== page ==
Raingear and waterproof gloves kept me dry for the first 3 hours, and by the time we finished the ride my gloves were completely soaked, the inside of my helmet was wet, my shirt (under a motorcycle jacket and raingear) had wicked up water from the cuffs and the collar, and my jeans (under motorcycle pants and raingear) were completely wet.  The only waterproof gear that actually lived up to its name was the Twisted Throttle duffle; everything inside was completely dry although the outside was covered in mud and road grit.

Our hotel room looks like a laundry room with gear hanging from the lamps, tops of the doors, chair and on top of the air conditioning unit. The best we can hope for is dry rain gear and semi-damp motorcycle gear tomorrow - and the weather report is for more rain.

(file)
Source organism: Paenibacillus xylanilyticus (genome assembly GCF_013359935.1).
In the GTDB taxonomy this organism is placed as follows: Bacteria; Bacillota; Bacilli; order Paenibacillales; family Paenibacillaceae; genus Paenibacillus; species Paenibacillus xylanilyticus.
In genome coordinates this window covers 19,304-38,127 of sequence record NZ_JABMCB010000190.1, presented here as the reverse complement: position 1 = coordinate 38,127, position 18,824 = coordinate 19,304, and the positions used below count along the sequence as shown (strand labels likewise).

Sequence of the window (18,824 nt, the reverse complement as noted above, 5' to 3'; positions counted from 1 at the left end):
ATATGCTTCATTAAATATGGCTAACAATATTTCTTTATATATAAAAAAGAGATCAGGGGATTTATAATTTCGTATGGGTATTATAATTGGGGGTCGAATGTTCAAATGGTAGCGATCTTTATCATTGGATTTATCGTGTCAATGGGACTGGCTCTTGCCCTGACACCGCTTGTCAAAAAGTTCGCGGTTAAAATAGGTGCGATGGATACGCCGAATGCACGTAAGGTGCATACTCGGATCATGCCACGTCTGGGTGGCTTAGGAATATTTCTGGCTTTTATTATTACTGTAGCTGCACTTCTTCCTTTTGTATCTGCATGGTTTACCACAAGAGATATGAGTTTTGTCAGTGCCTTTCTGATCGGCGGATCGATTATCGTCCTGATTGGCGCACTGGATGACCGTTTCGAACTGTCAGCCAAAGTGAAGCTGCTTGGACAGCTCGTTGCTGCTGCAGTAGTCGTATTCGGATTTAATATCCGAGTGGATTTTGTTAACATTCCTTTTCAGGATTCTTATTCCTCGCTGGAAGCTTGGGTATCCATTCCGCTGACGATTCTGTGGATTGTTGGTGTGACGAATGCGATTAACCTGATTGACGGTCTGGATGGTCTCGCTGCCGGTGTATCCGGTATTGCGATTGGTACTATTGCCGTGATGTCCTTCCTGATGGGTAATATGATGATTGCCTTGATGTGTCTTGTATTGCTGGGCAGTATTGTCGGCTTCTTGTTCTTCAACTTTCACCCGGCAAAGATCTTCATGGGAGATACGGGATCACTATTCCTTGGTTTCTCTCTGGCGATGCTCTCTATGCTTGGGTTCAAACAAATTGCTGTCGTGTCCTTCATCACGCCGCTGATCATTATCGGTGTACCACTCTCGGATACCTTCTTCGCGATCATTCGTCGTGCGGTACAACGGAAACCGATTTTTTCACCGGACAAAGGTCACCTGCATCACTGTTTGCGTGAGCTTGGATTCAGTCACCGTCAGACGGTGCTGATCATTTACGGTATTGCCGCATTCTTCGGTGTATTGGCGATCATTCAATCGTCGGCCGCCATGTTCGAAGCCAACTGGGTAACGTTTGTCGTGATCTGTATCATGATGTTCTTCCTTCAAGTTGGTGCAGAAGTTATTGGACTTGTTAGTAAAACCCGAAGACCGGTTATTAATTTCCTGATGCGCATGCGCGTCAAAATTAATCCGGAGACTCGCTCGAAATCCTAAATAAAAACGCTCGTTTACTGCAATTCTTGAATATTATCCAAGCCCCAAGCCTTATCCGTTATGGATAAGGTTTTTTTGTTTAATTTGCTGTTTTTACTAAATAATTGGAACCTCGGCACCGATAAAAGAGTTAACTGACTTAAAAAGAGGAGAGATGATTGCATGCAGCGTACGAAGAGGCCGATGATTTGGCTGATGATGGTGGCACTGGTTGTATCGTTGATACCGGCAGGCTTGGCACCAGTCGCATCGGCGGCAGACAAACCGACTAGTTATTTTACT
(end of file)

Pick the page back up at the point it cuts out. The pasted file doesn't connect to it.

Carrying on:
While we would never plan to ride on a rain-drenched day like today, it could have been worse. We rode through beautiful scenery on amazing roads,  talked with friendly people who couldn't believe we were on a motorcycle in today's weather at gas stations and a country diner, and criss-crossed four states:  Virginia, West Virginia, Maryland and Pennsylvania. All without thunderstorms, lightning, or heavy traffic.

Traveling by motorcycle isn't always comfortable, but it always gives us memories and stories to share. Even if I the only photos I have are of grey skies and a soaked landscape.

Sunday, June 9, 2013

On the way home from West Virginia